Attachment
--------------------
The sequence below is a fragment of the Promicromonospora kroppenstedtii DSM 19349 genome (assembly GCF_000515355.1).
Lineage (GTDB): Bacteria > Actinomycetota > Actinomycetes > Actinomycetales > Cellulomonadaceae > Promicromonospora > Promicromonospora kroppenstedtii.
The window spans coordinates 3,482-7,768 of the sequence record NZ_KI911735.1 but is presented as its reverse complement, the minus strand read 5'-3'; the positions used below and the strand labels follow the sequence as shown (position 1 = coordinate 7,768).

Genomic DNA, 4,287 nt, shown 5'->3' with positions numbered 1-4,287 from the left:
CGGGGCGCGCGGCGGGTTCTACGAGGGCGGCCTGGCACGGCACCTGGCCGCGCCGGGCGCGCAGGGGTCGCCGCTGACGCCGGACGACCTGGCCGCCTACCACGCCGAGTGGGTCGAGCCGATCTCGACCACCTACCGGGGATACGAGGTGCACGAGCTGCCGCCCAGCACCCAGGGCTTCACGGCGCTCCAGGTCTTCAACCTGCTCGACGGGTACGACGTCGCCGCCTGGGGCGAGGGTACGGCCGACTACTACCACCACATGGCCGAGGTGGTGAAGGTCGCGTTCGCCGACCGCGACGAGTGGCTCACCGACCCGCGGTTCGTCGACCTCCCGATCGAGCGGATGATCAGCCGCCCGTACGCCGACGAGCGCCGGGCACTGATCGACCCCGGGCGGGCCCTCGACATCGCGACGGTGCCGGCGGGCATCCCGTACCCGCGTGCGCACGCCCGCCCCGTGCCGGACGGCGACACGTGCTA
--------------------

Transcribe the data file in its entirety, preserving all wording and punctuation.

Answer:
The sequence below is a fragment of the Promicromonospora kroppenstedtii DSM 19349 genome (assembly GCF_000515355.1).
Lineage (GTDB): Bacteria > Actinomycetota > Actinomycetes > Actinomycetales > Cellulomonadaceae > Promicromonospora > Promicromonospora kroppenstedtii.
The window spans coordinates 3,482-7,768 of the sequence record NZ_KI911735.1 but is presented as its reverse complement, the minus strand read 5'-3'; the positions used below and the strand labels follow the sequence as shown (position 1 = coordinate 7,768).

Genomic DNA, 4,287 nt, shown 5'->3' with positions numbered 1-4,287 from the left:
CGGGGCGCGCGGCGGGTTCTACGAGGGCGGCCTGGCACGGCACCTGGCCGCGCCGGGCGCGCAGGGGTCGCCGCTGACGCCGGACGACCTGGCCGCCTACCACGCCGAGTGGGTCGAGCCGATCTCGACCACCTACCGGGGATACGAGGTGCACGAGCTGCCGCCCAGCACCCAGGGCTTCACGGCGCTCCAGGTCTTCAACCTGCTCGACGGGTACGACGTCGCCGCCTGGGGCGAGGGTACGGCCGACTACTACCACCACATGGCCGAGGTGGTGAAGGTCGCGTTCGCCGACCGCGACGAGTGGCTCACCGACCCGCGGTTCGTCGACCTCCCGATCGAGCGGATGATCAGCCGCCCGTACGCCGACGAGCGCCGGGCACTGATCGACCCCGGGCGGGCCCTCGACATCGCGACGGTGCCGGCGGGCATCCCGTACCCGCGTGCGCACGCCCGCCCCGTGCCGGACGGCGACACGTGCTA